Something else to worry me.

January 26, 2006

In the Jerusalem Post today, Binyamin Netanyahu described the Hamas win in the Palestinian elections the establishment of a Hamastan. I don’t think that the disaster here is that a terrorist organization has achieved a majority position in the Palestinian government; Arafat’s PLO had its roots in Black September and Arafat advocated the destruction of Israel through 1988… and a new intifada in 2000.  The real disaster here is that a terrorist group was democratically elected. Bush has maintained the position that free people will elect leaders friendly to the Western world that don’t like blowing things up. Unfortunately, that assumption is incorrect in this situation. In fact, some of the news reports that I have heard today suggest that even Hamas did not expect to win a majority. My gut feeling is that a say in government will cause Hamas to be somewhat more pragmatic, but it’s going to be a real-time experiment. It may be harder for Hamas to be rebellious now that they are an authority figure with responsibility for real people who elected them. If they kill Israelis, they can expect a full scale war from the neighboring Israeli government. I’m still suspicious that the Gaza withdrawal was a huge concession to allow an excuse for a crushing, definitive strike on Palestine if bombings resume. But I’m more worried about a potential nuclear exchange between Israel and Iran. Unlike Iran, I don’t think we will have to worry about Hamas seeking WMDs to let loose in their own backyard. After all, Hamastan is at stake now. I’ll be in Jerusalem in March, so I’ll let y’all know what I hear from the folks there. 

This post is now linked to Mudville Gazette via their Open Post.


5 Responses to “Something else to worry me.”

  1. Jayne Says:

    I’ve never been comfortable with the assertion that, given a democratic process, all peoples will elect leaders friendly to other democratic powers – you’ve seen the irony in that as well. 🙂 People vote their values, whatever those are; one reason Democrats don’t have a majority in this country is their insistence on sheltering issues, rather than developing a full-fledged and consistent worldview. Given that assumption, the Palestinian elections are simply a voice of people tired of feeling powerless. They’ve chosen a leadership that takes action, and while that may be an unwise choice, it is not without precedent.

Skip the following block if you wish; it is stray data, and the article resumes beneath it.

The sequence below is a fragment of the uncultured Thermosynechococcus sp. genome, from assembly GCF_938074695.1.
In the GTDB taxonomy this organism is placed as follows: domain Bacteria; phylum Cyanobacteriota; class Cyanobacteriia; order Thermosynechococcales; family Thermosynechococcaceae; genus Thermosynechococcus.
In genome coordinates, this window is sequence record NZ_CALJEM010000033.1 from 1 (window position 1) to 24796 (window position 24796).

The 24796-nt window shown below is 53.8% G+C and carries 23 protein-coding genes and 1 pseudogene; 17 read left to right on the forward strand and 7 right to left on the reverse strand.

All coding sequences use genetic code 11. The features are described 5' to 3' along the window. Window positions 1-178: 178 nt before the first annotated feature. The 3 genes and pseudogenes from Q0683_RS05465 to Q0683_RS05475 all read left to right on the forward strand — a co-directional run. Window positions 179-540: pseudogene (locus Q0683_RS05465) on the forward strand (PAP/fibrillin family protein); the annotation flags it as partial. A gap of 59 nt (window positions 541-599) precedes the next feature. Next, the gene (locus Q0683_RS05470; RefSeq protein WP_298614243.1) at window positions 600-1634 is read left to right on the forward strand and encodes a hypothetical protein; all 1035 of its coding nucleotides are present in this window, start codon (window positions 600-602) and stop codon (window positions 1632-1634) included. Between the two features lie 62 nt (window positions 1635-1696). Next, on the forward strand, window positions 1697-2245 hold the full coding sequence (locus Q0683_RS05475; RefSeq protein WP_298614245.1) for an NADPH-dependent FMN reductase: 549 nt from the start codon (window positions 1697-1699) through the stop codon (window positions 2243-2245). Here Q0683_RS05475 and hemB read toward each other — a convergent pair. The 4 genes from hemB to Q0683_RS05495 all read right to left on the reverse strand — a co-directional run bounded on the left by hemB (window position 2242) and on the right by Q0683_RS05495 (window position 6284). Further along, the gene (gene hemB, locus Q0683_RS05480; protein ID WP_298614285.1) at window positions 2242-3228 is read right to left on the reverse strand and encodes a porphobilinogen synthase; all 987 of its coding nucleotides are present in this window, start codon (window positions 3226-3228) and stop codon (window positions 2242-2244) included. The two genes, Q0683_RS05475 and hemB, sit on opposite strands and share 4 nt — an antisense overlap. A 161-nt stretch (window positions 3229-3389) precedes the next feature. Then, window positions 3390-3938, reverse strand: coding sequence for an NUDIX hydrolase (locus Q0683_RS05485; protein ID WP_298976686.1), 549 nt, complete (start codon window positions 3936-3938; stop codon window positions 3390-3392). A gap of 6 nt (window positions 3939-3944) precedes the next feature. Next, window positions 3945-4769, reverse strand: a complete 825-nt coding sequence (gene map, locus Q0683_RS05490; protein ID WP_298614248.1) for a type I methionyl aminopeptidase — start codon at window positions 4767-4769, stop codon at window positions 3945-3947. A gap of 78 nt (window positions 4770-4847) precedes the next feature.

Hamas has the ability now to legitimatize their policies, but they also have much more to lose should things go wrong.

  2. TF6S Says:

    I agree with Jayne. The central tenant regarding regime change does not automatically assume that democracy mellows the radicals. It is true that in most cases that does tend to occur, but democracy is not an end, freedom is. The Palestinian people are hostage to an ideology of death, self-denial and delusion. They think they can find Islamic Utopia by wiping the Jews off of the earth. In the past, we didn’t know if this was how the people felt, or if it was just the bullies with the guns. Now we know.

    I don’t find this to be the disaster, in the sense that it deligitimizes our efforts in the Middle East, that it seems, but is certainly is bad news. It is bad, because the only way this “conflict” is going to be resolved is through violence. Now, if and when Hamas let’s the suicide bombers fly, it is an act of war that can result in full retaliation, versus an illegitimate rogue militant group with a few axes to grind.